Have you ever played the coulda, woulda, shoulda game?  In my opinion it’s the best way to get nowhere fast.  But as with all things, there’s a time and place for everything.  Re-imagining your wedding is one such instance and it’s surprisingly fun.  If I planned the day today, knowing what I know now, it would be completely different.  Well of course it would, because 6 years later I’m different.

I’m not sure how many wives say this but I wish I had been a bit more crazy.  I approached the whole thing like it was a research project, to check things off of a list and enter into excel.  I was careful to be composed, flexible and willing to accommodate people’s wishes.  But amongst all of that pretend zen, I was actually a control-freak desperately trying to hide my anxiety at giving things up left, right and centre.  By not speaking up and saying “no” more, I lost my voice and as a result parts of my wedding started to chip away.  With those fractures I felt like I was also suppressing a part of who I was, who we were as a couple.  For example, after a recent visit to Paris we vowed that we would return to live there for an extended period in the near future.  We say this with such confidence because rarely do Andrew I not make things happen.  We are stubborn as individuals and even more strong-willed together so we know that it’s going to be a reality and we will strategize our next steps to get there.

With regards to the wedding I’m not really talking about having regrets because looking back, I had a beautiful, lovely wedding day and I wouldn’t change a thing.  I just wish that I had fought harder for what I wanted.  So, I’m doing a remix, a Smith wedding version 2.0.  Here’s the do-over with all of the trimmings.  They all begin with the word “go,” ha, because it rhymes with “no”:


Go away.  That’s right my wedding would have been far, far away from the streets of Toronto.  Really, why didn’t I think of this back then?  The strength of our partnership is our common love of travel.  It should have involved suitcases, passports, jet lag and somewhere beautiful to reflect on the beginning of this next phase in our lives.  We should have begun anew.

Go intimate.  With the distance comes the ease of having a guest list that reflects close-knit bonds.  Please don’t misunderstand, I’m sure that our party of over 160 people all wished us well, I just didn’t know many of them and neither did Andrew.  The individuals who will commit to attending your destination wedding probably know you well enough to put in the time, effort and financial resources.  Many will ask, what about those who really care for you but can’t attend?  Aren’t you leaving them out?  Yes, that’s always unfortunate but to be completely honest, even as a graduate student living off of funding (thankfully not for much longer), if my best friend decided to get married in Iceland, I would sell the clothes off my back to buy the ticket.  With the smaller attendance you are able to actually interact and converse with all of your guests and in the end, all of you are bonded by this shared experience abroad.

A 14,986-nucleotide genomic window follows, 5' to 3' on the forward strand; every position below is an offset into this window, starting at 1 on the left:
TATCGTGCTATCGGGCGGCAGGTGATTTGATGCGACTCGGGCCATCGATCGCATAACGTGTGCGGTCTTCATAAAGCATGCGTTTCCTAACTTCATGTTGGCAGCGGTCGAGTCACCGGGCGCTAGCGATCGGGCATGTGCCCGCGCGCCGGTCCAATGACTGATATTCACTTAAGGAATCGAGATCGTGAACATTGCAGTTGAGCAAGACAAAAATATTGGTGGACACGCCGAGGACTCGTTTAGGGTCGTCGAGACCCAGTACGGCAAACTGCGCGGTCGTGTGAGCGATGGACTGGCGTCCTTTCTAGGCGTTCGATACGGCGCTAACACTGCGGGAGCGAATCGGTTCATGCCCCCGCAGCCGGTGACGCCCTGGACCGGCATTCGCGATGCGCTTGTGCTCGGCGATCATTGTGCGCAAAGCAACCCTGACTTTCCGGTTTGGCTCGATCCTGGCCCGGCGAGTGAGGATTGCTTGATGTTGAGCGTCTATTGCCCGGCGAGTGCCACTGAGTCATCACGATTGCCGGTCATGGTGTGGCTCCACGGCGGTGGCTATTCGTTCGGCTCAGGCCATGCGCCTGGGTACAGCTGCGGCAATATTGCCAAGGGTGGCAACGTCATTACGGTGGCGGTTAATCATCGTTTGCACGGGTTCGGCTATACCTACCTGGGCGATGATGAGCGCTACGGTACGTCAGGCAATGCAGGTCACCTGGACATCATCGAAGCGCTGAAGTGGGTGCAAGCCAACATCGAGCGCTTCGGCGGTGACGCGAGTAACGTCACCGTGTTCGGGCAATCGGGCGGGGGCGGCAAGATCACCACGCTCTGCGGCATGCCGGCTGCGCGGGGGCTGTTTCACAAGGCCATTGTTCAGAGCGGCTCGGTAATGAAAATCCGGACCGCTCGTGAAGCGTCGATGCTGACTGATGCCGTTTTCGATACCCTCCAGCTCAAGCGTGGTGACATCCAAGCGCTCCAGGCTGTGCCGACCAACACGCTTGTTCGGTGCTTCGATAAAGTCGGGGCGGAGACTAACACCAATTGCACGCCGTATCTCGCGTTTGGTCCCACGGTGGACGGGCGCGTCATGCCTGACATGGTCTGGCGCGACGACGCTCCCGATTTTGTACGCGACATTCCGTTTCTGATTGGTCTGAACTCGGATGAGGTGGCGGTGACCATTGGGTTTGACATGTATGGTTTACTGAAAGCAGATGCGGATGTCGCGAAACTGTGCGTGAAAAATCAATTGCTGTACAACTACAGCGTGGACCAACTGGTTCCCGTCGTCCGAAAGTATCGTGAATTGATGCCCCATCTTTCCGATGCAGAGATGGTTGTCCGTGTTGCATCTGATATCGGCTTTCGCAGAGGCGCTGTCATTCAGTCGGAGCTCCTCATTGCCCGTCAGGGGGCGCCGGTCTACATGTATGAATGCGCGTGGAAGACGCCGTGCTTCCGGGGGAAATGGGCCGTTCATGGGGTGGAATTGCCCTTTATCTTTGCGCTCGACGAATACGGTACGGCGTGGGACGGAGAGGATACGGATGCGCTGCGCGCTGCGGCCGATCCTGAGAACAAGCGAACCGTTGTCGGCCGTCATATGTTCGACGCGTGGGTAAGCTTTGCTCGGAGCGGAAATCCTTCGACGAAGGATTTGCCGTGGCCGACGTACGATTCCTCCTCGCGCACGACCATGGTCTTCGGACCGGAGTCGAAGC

Go outside.  On my wedding day it rained all day long.  All day.  I’m exaggerating because we did get some outdoor shots but the lighting was dark and flat.  Rather than put up with this fate again I would research a time and place when there would be sunshine.  I’m not saying that I would suddenly have the ability to control weather conditions, just that if you are smart enough, there is literally a time and a place where it’s warm and rarely rains.  I would rent a villa in the south of France.  There would be enough room for family members and close friends to stay with us in the house during the wedding and guests could stay in town.  The ceremony would be outside.  Then we would eat, drink, dance and be merry.  Simple.

Go custom-made.  You know the emerald green dress that Keira Knightley wore in Atonement?  I would get that dress tailored-made for me in white silk.  I would also be as skinny as I am now.

Go all out.  There are suddenly more possibilities when you are not serving dinner to over 160 people.  With that extra breathing room financially you can make your vision a reality aesthetically, through your choice of cuisine and music.  You are better able to get lost in the details and create a certain “feel” that reflects your excitement to celebrate the profound love that you have for each other.

These coulda, woulda, shoulda ramblings can become a reality you know.  On our 20th wedding anniversary we are going to rent a house in Provence for a month.  We are going to cook, read, get fat and be content.  Hopefully our family and friends will join us for those long, lazy, happy days.



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